As to sanding, 5 minutes per shim maximum, measure several times, you can always continue sanding, when too much comes off there is no turning back. I have sanded shims on my 07 and on my 2015. Understanding that they are case hardened so the carbide sand paper, however you will never get through the hardening EVER-well if you sanded for a hour or two maybe, but then the shim would be way off spec.One thing many misunderstand, the shim is a spacer, the bucket gets all the wear, a ordinary piece of steel would work as a shim, although eventually you would get cold flow {In materials science, creep (sometimes called cold flow) is the tendency of a solid material to move slowly or deform permanently under the influence of persistent mechanical stresses. It can occur as a result of long-term exposure to high levels of stress that are still below the yield strength of the material. }

Several of us V650 owners have done this multiple times, also some V1000 owners, just not much in the way of V1000 posts.
Here is a recent one;
Fantastic description and information. So it sounds like sanding shims is possible and that the small amount of what is would be required to achieve the desired thickness wouldn't compromise the shims integrity. Cause creeping? Does that sound correct?
 

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Discussion Starter · #27 ·
you can verify your digital ones using the go no go-considering you are using those as a means of measuring the gap. It took me a while to go back to reading a micrometer, 0.0001 takes a while to understand how to read it.

I hear you on that! 10ths, 100ths, 1000ths, 10,000ths. Plus without reading glasses forget it I could never read it. This may be a stupid question. Does the outside micrometer read in MM or inches?
 

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Fantastic description and information. So it sounds like sanding shims is possible and that the small amount of what is would be required to achieve the desired thickness wouldn't compromise the shims integrity. Cause creeping? Does that sound correct?
Consider the fact that you will never find a valve that is too loose. Be aware that you might find one valve with a 2.85 mm that is tight and one beside it with a 3.045mm that is within spec, The 2.85 may have a bucket that is thicker than the bucket in the 3.045 valve. Which is why I do one valve at a time.
 

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I hear you on that! 10ths, 100ths, 1000ths, 10,000ths. Plus without reading glasses forget it I could never read it. This may be a stupid question. Does the outside micrometer read in MM or inches?
Both, it is really neat to read both inch and metric on one device, however I own a precision vernier that does both. It is a whole lot easier on the micrometer over the vernier.digital is even better, I wear trifocals, so a vernier for precision reading gets difficult to determine the fine readings plus I don't have a wratchet mechanism controlling force on the fine adjustment verniers.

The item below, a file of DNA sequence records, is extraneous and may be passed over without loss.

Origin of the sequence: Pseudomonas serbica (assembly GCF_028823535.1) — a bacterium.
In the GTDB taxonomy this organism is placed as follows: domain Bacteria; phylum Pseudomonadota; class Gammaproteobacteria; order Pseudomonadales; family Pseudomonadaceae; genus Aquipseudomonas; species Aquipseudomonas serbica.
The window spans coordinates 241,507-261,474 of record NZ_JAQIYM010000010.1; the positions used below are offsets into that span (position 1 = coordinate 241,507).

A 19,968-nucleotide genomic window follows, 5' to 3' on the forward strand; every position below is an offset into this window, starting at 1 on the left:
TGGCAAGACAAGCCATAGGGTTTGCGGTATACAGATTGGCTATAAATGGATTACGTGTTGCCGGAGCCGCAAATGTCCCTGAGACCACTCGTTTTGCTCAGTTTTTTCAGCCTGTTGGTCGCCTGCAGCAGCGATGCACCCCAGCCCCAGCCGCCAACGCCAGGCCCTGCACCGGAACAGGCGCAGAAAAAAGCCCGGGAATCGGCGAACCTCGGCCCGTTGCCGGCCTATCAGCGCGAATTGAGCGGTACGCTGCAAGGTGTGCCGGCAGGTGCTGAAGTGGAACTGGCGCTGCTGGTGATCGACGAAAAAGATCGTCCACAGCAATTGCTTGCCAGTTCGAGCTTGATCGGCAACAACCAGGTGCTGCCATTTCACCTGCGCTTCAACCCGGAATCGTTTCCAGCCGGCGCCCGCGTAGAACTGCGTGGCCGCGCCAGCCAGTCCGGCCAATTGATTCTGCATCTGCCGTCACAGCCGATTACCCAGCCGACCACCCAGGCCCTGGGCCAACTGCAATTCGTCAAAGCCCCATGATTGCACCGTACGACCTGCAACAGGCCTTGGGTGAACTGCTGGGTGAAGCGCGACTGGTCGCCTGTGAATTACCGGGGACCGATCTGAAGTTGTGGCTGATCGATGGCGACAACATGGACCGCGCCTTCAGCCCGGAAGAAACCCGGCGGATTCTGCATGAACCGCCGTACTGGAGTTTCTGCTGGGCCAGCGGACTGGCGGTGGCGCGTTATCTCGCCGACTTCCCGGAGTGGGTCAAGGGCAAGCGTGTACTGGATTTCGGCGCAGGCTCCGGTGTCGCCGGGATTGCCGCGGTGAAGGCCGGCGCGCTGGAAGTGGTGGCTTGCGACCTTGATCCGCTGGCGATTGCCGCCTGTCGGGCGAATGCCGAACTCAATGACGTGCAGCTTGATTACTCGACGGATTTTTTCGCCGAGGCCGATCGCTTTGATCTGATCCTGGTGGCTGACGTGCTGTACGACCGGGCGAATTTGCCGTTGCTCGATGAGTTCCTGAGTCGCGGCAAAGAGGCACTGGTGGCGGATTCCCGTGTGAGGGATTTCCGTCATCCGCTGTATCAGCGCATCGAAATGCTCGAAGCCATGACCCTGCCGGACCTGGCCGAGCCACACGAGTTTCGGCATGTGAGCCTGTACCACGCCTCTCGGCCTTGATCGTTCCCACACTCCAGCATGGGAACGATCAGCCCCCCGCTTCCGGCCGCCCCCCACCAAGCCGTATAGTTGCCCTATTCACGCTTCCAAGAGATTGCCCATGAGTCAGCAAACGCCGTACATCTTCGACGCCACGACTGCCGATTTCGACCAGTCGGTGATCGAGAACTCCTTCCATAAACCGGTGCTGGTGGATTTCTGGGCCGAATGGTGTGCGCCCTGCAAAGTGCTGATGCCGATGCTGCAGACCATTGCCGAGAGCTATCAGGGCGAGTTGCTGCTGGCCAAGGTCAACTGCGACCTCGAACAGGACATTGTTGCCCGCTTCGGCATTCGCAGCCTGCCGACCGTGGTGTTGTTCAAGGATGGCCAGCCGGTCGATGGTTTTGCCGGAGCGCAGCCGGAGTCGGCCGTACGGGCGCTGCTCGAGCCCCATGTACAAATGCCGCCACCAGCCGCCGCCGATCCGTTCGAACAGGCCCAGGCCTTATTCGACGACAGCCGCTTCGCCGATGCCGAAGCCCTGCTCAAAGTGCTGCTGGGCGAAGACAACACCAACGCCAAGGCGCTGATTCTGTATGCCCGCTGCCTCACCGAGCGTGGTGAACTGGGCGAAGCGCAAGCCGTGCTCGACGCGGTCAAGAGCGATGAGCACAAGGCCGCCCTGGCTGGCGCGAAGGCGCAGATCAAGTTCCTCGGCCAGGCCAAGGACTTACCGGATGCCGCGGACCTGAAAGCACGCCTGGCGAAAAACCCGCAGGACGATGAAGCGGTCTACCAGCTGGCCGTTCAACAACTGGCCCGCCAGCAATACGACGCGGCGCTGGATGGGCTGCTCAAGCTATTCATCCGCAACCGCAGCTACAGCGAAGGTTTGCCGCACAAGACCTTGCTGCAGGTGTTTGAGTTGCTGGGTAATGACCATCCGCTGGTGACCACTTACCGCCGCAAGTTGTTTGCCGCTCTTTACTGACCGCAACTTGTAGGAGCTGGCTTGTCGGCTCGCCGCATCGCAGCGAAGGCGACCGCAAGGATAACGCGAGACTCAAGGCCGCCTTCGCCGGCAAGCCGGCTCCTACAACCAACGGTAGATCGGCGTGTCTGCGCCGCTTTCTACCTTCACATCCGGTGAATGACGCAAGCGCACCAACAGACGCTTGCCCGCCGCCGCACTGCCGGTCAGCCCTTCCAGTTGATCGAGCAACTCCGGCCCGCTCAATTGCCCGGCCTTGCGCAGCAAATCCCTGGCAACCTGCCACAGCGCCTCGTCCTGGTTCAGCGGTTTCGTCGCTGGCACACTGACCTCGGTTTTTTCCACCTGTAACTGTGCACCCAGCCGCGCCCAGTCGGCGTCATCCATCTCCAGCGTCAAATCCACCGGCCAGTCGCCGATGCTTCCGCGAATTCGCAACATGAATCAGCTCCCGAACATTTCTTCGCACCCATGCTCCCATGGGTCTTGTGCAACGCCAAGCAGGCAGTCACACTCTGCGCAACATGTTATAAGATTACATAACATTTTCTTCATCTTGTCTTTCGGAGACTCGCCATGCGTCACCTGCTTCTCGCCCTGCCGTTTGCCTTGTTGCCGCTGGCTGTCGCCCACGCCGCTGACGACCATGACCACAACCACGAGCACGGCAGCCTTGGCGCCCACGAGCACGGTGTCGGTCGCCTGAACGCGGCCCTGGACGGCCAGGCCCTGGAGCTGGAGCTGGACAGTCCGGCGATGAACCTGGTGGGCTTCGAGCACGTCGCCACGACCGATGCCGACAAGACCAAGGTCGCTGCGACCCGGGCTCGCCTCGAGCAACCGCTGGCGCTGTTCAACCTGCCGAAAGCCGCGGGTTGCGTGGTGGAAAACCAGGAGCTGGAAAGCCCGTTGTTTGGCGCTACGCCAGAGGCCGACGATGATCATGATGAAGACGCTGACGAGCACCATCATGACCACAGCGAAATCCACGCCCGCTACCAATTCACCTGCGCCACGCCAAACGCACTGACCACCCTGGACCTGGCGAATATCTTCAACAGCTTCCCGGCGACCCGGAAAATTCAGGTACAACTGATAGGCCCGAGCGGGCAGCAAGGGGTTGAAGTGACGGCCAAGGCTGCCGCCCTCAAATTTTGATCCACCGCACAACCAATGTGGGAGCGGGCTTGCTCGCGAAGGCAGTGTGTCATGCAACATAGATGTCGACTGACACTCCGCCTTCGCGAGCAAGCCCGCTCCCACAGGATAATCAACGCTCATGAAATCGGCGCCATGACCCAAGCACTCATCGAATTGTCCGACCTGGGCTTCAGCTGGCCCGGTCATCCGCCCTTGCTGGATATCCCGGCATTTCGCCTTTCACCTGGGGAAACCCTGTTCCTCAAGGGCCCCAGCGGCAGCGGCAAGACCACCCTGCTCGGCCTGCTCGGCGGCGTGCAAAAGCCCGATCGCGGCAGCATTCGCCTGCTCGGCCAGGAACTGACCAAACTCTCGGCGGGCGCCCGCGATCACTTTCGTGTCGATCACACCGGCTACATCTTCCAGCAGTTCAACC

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If you're not up to the task, you can get 7.48 mm diameter shims (same as Versys 650/1000) in 0.025 mm increments (instead of only 0.050 mm increments) in 2.50 mm to 3.50 mm thicknesses!


Kawasaki 2006-2011 KX-250F shims $12.36 each... $7.79 from: 2007 Kawasaki KX250F (KX250T7F) Valve(S) | Part Shark

(Versys 1000 (and 650) shims only in 0.050 mm increments $16.25 each) $10.24 from: 2018 Kawasaki VERSYS 1000 (KLZ1000BJF) Valve(S) | Part Shark


0.025 incr. Shim --- Kawasaki #

2.800mm ---------- 92180-0179
2.825mm ---------- 92180-0180
2.850mm ---------- 92180-0181
2.875mm ---------- 92180-0182
2.900mm ---------- 92180-0183
2.925mm ---------- 92180-0184
2.950mm ---------- 92180-0185
2.975mm ---------- 92180-0186
3.000mm ---------- 92180-0187
3.025mm ---------- 92180-0188
3.050mm ---------- 92180-0189
3.075mm ---------- 92180-0190
3.100mm ---------- 92180-0191
 

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Discussion Starter · #31 ·
Consider the fact that you will never find a valve that is too loose. Be aware that you might find one valve with a 2.85 mm that is tight and one beside it with a 3.045mm that is within spec, The 2.85 may have a bucket that is thicker than the bucket in the 3.045 valve. Which is why I do one valve at a time.
Is it true that all the stock shims in the Versys1000 engine are 2.95mm? Or am I mistaken about this? The valves seat as they do and that's where the variations in clearances occur? This is why shims need to be changed. Does that sound correct?
 

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Discussion Starter · #32 ·
If you're not up to the task, you can get 7.48 mm diameter shims (same as Versys) in 0.025 mm increments (instead of only 0.050 mm increments) in 2.50 mm to 3.50 mm thicknesses!


Kawasaki 2006-2011 KX-250F shims $12.36 each... $7.79 from: 2007 Kawasaki KX250F (KX250T7F) Valve(S) | Part Shark
(Versys shims only in 0.050 mm increments $16.25 each) $10.24 from: 2007 Kawasaki VERSYS (KLE650A7F) Valve(S) | Part Shark

Shim ------ Kawasaki #

2.800mm - 92180-0179
2.825mm - 92180-0180
2.850mm - 92180-0181
2.875mm - 92180-0182
2.900mm - 92180-0183
2.925mm - 92180-0184
2.950mm - 92180-0185
2.975mm - 92180-0186
3.000mm - 92180-0187
3.025mm - 92180-0188
3.050mm - 92180-0189
3.075mm - 92180-0190
3.100mm - 92180-0191
How did you determine that Kawasaki 2006-2011 KX-250F shims will fit the 1000 Versys engine?